Do We Still Want the West? – WSJ

There was a time when the West knew what it was about. It did so because it thought about itself—often in freshman Western Civ classes. It understood that its moral foundations had been laid in Jerusalem; its philosophical ones in Athens; its legal ones in Rome. It treated with reverence concepts of reason and revelation, freedom and responsibility, whose contradictions it learned to harmonize and harness over time. It believed in the excellence of its music and literature, and in the superiority of its political ideals. It was not ashamed of its prosperity. If it was arrogant and sinful, as all civilizations are, it also had a tradition of remorse and doubt to temper its edges and broaden its horizons. It cultivated the virtue of skepticism while avoiding the temptation of cynicism.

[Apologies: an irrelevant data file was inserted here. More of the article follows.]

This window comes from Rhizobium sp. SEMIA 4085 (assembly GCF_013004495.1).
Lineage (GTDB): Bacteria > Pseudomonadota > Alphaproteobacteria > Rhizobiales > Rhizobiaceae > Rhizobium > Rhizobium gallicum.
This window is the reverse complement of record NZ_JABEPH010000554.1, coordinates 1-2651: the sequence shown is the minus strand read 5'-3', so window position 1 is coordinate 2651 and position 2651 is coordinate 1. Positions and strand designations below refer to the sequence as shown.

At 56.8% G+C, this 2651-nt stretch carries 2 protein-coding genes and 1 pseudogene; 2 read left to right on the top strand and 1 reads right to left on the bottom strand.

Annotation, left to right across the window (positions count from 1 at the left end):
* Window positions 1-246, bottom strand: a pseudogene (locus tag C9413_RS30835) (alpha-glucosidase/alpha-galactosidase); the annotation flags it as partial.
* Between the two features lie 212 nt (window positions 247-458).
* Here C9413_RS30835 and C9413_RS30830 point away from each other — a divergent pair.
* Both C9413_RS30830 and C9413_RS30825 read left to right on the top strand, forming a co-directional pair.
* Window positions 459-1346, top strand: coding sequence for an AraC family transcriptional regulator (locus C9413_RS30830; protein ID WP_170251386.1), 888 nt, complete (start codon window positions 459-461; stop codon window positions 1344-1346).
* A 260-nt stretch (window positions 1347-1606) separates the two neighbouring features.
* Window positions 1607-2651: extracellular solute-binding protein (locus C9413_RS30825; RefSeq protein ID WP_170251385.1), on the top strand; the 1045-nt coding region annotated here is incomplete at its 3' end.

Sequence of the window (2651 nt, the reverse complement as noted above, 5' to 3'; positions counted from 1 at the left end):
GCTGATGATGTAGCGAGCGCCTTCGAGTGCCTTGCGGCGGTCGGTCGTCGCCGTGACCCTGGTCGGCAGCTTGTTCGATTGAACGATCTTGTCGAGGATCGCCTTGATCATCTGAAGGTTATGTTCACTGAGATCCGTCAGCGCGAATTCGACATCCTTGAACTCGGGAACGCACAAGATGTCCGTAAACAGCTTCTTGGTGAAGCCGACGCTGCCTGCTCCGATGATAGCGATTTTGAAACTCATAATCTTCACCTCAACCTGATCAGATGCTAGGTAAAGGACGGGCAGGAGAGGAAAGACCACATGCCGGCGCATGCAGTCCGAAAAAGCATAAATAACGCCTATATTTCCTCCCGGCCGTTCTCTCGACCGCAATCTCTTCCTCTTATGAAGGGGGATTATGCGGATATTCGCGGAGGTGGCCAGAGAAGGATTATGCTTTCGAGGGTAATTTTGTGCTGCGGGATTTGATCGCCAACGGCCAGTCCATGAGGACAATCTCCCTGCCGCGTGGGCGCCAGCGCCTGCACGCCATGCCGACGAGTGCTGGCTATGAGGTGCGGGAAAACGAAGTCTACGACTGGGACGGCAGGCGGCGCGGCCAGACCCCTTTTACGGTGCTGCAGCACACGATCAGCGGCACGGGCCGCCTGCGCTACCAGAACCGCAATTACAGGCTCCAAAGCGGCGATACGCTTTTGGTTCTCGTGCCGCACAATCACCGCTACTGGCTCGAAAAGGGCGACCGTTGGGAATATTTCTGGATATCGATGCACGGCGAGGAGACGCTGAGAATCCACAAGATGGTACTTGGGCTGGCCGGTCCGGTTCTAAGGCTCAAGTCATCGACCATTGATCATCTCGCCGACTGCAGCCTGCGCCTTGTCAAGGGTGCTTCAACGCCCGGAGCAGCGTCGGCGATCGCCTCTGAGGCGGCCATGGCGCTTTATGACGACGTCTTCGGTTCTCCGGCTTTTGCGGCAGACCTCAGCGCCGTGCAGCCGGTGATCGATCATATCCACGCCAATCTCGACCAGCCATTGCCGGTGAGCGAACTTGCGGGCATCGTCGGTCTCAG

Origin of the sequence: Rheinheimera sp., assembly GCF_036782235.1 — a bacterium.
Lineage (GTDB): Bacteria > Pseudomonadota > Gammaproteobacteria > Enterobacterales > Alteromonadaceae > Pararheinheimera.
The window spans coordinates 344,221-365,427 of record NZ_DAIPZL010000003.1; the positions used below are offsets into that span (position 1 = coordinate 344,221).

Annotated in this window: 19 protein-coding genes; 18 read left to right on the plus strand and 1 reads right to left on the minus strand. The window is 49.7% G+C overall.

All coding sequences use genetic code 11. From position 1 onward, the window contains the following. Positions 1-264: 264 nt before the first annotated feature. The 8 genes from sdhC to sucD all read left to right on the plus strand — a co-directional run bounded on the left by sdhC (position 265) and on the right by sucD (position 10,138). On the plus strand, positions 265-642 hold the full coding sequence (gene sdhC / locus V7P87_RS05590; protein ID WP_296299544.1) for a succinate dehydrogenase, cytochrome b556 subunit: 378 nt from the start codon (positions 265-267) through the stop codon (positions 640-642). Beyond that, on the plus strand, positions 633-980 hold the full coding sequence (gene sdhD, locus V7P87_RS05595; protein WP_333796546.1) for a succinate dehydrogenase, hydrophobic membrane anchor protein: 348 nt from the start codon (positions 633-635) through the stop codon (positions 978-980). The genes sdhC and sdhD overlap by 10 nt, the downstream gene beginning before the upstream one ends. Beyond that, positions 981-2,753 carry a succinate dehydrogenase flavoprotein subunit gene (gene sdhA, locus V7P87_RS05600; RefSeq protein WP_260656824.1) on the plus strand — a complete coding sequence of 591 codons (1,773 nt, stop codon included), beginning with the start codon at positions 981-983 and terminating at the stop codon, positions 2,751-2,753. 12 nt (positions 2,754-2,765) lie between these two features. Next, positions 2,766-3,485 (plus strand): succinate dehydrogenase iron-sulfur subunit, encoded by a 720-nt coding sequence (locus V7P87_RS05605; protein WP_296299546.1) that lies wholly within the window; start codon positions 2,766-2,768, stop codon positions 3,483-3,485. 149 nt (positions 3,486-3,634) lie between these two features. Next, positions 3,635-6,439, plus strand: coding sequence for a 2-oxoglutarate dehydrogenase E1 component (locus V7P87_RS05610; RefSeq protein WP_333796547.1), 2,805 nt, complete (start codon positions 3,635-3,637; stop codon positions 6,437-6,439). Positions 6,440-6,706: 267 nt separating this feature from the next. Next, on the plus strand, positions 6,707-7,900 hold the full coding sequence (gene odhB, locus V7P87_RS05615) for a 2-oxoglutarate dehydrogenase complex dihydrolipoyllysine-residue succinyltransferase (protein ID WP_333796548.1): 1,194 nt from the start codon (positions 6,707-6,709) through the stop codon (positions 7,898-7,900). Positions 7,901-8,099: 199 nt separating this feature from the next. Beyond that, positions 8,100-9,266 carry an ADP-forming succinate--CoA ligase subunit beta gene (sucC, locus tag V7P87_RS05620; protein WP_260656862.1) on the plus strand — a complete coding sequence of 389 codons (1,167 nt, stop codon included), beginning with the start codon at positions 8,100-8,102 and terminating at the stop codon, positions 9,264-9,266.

Source: Bret Stephens, Do We Still Want the West? – WSJ

A personal guide for social media

  1. Have a mission for each social media platform you use. Don’t blur the lines between the content you offer one audience and the content you offer another.
  2. Be proactive rather than reactive. Add value. Bring something new to the discussion.
  3. Don’t presume to offer what others can easily find themselves. You’re not the only one who knows how to use Google or read a newspaper.
  4. Know your audience. Understand who they are and what they expect from you. (That doesn’t mean you have to give it to them.)
  5. Don’t be hysterical. Whenever you can, cool temperatures, turn down volumes.
  6. Don’t get in fights. You won’t convince them.
  7. Don’t use reason to try to convince the unreasonable. Understand their values and conform your arguments to appeal to them.
  8. Do not allow your social media channel to become the vessel for your opponent’s propaganda, even to rebut it. Don’t perpetuate the life of a falsehood by quoting or retweeting it.
  9. In sum, be the signal, not the noise.